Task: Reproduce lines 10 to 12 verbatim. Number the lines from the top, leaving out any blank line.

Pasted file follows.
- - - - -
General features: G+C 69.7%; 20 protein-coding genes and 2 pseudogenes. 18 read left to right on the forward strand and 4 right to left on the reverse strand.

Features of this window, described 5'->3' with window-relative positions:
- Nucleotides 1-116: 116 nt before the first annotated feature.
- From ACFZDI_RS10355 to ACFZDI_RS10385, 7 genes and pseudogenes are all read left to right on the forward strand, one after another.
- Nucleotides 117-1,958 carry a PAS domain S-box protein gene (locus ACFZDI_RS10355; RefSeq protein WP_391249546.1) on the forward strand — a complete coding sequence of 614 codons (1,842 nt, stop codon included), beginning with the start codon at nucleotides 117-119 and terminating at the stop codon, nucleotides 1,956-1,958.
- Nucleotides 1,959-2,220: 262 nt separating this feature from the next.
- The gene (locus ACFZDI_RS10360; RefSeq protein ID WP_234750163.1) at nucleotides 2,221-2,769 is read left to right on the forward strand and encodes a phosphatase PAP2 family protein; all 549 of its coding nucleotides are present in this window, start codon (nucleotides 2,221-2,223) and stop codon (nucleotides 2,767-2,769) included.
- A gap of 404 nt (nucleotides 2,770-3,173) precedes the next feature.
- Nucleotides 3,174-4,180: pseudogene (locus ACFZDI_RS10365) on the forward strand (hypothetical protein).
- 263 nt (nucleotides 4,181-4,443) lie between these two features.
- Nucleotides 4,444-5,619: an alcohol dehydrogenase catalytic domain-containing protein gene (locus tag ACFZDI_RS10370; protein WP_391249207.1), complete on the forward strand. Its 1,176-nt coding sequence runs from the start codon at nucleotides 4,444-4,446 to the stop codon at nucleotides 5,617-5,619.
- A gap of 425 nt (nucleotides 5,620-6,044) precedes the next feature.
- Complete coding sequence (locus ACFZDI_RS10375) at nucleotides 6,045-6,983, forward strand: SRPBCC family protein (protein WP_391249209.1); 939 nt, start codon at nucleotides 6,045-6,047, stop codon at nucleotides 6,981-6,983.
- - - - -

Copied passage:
- 263 nt (nucleotides 4,181-4,443) lie between these two features.
- Nucleotides 4,444-5,619: an alcohol dehydrogenase catalytic domain-containing protein gene (locus tag ACFZDI_RS10370; protein WP_391249207.1), complete on the forward strand. Its 1,176-nt coding sequence runs from the start codon at nucleotides 4,444-4,446 to the stop codon at nucleotides 5,617-5,619.
- A gap of 425 nt (nucleotides 5,620-6,044) precedes the next feature.